One of the six Korai -known as Karyatids- that supported the roof of the south porch of the Erechtheion, instead of columns. The right arm and shoulder as well as part of the right breast of the Kore are missing. Her left arm is broken just above the elbow. Also severely damaged is the edge of the folds falling from the shoulders on her buttocks. The forefeet are also broken, however, the high sandal soles she has on are clearly seen from the side.
The Kore’s left leg is slightly bent and her weight is supported by her right leg which is firmly planted on the ground. This cross movement is shown elegantly with the slight tilt of the right shoulder. She wears a belted peplos which creates a rich overfold. From her shoulders a himation folded in two falls over her back.
The Kore, as we know from ancient copies, would have held once the edge of her himation with one hand and a phiale with the other. Her rich hair, the bulk of which supports the weak area around her neck, are elaborately braided: one thin plait over the forehead and two more plaits from behind the ears are wrapped around the head like a wreath. The main body of the hair divided in two whirling locks, are braided down the back, bound with a band, which leaves the wavy hair edges free. Two further locks of hair, the biggest part of which is broken today, fall over each breast.
The Korai that decorated the south porch of the Erechtheion, stood on a low base (podium) arranged in a Π-shaped layout facing the way to the Acropolis, along which passed the procession of the Panathenaic festival. The vertical folds of their garments resemble column fluting and the peculiar capitals in the shape of baskets on their heads, concentrated the roof's weight and directed it downwards.
Replacing the columns with female statues was a common Greek architectural practice since the Archaic period. These statues are called merely Korai in the building inscriptions of the temple. The term Karyatids has been handed down to us by Vitruvius who tells the story of the women from Karyes in Laconia in the Peloponnese that were punished by the other Greeks and were thus obliged to carry on their heads the weight of their clothes and jewellery as their city had supported the Persians. However, according to Lucian, the woman from Karyes were famous for their dance in honour of the goddess Artemis, which they performed with ceremonial baskets on their heads.
Many interpretations of the Korai have been put forward in modern times: Kekrops' daughters, Arrhephoroi or young women that participate in the Panathenaic procession. The most convincing however is, that they were part of an above-the-ground monument over the grave of the mythical Kekrops, the Kekropeion, which was located directly below. They were the libation bearers that honored the dead hero-king pouring offerings with the phialai that they held in their hands.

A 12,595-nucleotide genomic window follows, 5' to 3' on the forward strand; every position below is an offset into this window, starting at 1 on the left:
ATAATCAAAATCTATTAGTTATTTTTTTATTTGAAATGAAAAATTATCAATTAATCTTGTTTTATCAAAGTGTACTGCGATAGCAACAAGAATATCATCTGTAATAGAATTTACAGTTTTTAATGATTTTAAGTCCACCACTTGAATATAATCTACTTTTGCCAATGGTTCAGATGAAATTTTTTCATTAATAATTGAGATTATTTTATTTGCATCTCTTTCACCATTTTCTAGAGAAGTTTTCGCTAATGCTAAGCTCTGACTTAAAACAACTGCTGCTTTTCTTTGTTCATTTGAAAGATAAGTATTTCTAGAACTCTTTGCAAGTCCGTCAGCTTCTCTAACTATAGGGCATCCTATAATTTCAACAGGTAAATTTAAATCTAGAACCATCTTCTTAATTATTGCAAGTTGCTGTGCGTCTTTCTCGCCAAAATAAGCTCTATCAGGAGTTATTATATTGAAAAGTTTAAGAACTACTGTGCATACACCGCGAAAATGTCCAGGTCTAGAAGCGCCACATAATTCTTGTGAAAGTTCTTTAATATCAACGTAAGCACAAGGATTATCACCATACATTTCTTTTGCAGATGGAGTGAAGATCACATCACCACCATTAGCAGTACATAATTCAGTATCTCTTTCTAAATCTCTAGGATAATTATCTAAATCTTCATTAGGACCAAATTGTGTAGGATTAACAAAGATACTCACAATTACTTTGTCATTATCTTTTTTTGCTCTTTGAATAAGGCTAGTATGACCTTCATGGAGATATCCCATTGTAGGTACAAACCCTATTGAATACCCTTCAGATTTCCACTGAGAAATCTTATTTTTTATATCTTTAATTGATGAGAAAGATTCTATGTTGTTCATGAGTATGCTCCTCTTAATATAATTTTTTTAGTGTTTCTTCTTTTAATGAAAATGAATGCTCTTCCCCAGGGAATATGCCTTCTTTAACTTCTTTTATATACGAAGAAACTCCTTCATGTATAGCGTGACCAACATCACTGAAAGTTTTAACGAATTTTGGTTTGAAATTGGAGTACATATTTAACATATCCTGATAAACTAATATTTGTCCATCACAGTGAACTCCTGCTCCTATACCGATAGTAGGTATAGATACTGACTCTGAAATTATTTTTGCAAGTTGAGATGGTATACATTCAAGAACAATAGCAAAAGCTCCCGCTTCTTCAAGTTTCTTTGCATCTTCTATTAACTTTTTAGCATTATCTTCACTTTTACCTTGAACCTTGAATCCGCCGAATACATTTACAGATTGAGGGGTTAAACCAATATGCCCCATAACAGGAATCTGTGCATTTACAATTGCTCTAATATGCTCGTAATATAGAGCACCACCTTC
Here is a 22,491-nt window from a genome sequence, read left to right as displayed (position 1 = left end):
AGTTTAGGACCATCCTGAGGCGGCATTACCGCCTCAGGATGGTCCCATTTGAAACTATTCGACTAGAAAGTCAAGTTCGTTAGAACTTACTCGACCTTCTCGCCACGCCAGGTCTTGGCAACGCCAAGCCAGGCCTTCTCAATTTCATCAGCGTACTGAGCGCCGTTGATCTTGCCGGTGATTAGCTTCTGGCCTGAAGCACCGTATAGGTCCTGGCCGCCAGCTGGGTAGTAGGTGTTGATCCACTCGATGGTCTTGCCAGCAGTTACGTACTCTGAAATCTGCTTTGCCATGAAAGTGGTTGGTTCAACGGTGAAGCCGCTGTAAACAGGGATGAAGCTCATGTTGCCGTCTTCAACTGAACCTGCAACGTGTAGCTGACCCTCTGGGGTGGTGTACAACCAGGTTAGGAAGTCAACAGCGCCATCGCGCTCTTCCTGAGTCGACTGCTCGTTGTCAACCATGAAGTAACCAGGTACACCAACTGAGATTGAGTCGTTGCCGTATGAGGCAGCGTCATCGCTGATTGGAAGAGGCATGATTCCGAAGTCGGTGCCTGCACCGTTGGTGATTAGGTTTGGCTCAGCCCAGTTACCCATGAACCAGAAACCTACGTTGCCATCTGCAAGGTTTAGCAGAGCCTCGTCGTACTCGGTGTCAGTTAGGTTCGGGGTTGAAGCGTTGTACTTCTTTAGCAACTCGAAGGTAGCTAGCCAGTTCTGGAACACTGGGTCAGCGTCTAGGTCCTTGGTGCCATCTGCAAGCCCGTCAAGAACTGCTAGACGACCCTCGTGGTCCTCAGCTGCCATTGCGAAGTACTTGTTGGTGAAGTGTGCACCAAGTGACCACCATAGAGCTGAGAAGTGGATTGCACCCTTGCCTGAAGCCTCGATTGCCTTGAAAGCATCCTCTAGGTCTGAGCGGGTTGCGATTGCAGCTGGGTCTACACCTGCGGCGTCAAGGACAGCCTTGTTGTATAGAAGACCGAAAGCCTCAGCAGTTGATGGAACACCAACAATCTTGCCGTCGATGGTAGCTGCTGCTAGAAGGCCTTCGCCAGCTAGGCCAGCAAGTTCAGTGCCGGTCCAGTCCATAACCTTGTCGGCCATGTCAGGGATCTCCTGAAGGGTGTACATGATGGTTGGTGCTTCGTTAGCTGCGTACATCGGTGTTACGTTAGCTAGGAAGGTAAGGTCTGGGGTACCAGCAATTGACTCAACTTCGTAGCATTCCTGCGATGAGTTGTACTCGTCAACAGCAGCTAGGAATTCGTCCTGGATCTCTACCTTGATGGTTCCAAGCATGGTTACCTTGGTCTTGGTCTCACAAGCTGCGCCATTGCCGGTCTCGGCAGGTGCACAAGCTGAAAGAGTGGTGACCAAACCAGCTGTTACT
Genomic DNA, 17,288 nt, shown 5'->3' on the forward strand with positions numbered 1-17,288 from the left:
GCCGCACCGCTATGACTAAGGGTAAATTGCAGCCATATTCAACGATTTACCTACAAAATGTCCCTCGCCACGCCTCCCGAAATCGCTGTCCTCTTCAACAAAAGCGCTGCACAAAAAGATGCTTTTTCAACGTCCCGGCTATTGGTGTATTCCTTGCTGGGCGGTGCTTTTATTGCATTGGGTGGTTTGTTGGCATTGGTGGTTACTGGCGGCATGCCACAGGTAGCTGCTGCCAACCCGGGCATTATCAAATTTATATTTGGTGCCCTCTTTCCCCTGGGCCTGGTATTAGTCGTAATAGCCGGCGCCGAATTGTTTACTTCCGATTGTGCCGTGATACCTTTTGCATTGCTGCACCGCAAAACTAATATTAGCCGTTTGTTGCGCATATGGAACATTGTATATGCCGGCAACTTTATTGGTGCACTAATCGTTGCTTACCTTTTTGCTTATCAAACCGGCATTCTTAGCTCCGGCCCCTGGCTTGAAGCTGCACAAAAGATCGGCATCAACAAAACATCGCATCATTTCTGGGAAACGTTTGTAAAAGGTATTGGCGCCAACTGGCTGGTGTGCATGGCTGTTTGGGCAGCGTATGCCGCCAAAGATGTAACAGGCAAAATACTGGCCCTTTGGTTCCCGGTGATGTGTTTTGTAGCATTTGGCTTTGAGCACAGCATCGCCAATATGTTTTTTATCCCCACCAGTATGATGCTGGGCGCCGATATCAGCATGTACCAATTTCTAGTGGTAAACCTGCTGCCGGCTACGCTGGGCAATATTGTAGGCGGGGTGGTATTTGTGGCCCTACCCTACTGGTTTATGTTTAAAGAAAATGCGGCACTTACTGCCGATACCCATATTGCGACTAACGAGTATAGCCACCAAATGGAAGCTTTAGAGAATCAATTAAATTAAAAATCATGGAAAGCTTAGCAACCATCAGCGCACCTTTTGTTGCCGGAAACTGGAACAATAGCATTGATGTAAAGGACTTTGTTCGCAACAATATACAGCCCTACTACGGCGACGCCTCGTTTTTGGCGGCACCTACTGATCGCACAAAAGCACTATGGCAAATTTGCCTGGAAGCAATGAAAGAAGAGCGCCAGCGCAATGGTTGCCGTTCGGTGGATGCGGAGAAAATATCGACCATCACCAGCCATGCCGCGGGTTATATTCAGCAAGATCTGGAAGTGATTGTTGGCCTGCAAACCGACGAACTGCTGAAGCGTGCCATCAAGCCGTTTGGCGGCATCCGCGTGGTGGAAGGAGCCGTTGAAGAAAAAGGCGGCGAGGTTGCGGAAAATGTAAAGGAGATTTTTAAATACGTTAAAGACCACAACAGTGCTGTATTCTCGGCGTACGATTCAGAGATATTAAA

Five of the Karyatids, Korai A, B, D, E, and F are in Greece while the sixth, Kore C, is in the British Museum in London, after it was detached in 1804 by Thomas Bruce, lord of Elgin. In 1979 the Korai were removed from the monument so that they would be protected from air pollution and were transferred in the old Acropolis Museum. They were replaced in the Erechtheion by copies m
Betite S, Wurmser H., Eleutheria! Retour à la liberté. Découvrir et transmettre l'Antiquité depuis la Révolution grecque de 1821, Musée des moulages de l'université Lumière Lyon 2 (MuMo), du 18 septembre 2021 au 26 mars 2022, 2021, σελ. 78-83, εικ. 1, 3-4 Homolle, Th., «L'origine des Caryatides», Revue Archéologique Cinquième Série, T. 5, 1917, σελ. 1-67 Paton, J.M., Stevens, G.P., Caskey, L.D., Fowler, H.N., The Erechtheum, Cambridge, 1927, σελ. 232-238, πίν. ΧΧΧVΙΙΙ, ΧΧΧΙΧ Rodenwaldt, G., Hege, W., L' Acropole, Paris, 1930, σελ. 59, εικ. 90-97 Schmidt, E., «Die Kopien der Erechtheionkoren », Antike Plastik 13, 1973 Robertson, M., A History of Greek Art, I-II, Cambridge, 1975, σελ. 346, εικ. 115 Lauter, H., Die Koren des Erechtheion, Antike Plastik 16, 1976, σελ. 19-21, εικ. 12-22 Plommer, H., «Vitruvius and the origin of Caryatids», Journal of Hellenic Studies 99, 1979, σελ. 97-102 Vickers, M., «Persepolis, Vitruvius, and the Erechtheum Caryatids: The Iconography of Medism and Servitude», Revue Archéologique Fasc. 1, 1985, σελ. 3-28 Harrison, E.B., «Greek Sculptured Coiffures and Ritual Haircuts», στο R. Hägg, N. Marinatos, G.C. Nordquist (επιμ.), Early Greek Cult Practice. Proceedings of the Fifth International Symposium at the Swedish Institute at Athens, 26-29 June, 1986, Stockholm, 1988, σελ. 253 και υποσημ. 47 Leibundgut, A., «Künstlerische Form und konservative Tendenzen nach Perikles. Ein Stilpluralismus im 5. Jahrhundert v. Chr.?», Trierer Winckelmannsprogramme (1989) 10, 1991, σελ. 39-44 Scholl, A., «Χοηφόροι. Zur Deutung der Korenhalle des Erechtheion», Jahrbuch des Deutschen Archäologischen Instituts 110, 1995, σελ. 180-182 Μπρούσκαρη, Μ., Τα μνημεία της Ακρόπολης, Αθήνα, 1996, σελ. 184-189, εικ. 127-129 Schattner, T., «Architrav und Fries des archaischen Apollontempels von Didyma», Jahrbuch des Deutschen Archäologischen Instituts 111, 1996, σελ. 1-23 Τριάντη, Ι., Το Μουσείο Ακροπόλεως, Ο Κύκλος των Μουσείων, Αθήνα, 1998, σελ. 327-328, 333, εικ. 335 Scholl, A., Die Korenhalle des Erechtheion auf der Akropolis. Koren für den Staat, Frankfurt am Main, 1998, σελ. 15-20, 26-42 King, D.L.V., «Figured Supports: Vitruvius' Caryatids and Atlantes», Numismatica e Antichità Classiche. Quaderni Ticinesi 27, 1998, σελ. 275-305 Mylonas-Shear, I., «Maidens in Greek Architecture: The Origin of the Caryatids», Bulletin de Correspondance Hellénique 123, 1999, σελ. 65-85 Dillon, M., Girls and women in Classical Greek Religion, London/New York, 2002, σελ. 50-52, εικ. 2.8 Lesk, A.L., A diachronic examination of the Erechtheion and its reception (διδακτορική διατριβή) University of Cincinnati, Ohio, 2004, σελ. 102-108, 262-280, 904 Λεβέντη, Ι., Πόλη σε κρίση, Αθήνα, 2014, σελ. 147-150 Vickers, M., «The Caryatids on the Erechtheum at Athens. Questions of chronology and symbolism», Miscellanea Anthropologica et Sociologica 15 (3), 2014, σελ. 119-133 Schwab, K., Rose, M., «Fishtail Braids and the Caryatid Hairstyling Project: Fashion Today and in Ancient Athens», Catwalk 4, 2015, σελ. 1-13, εικ. 12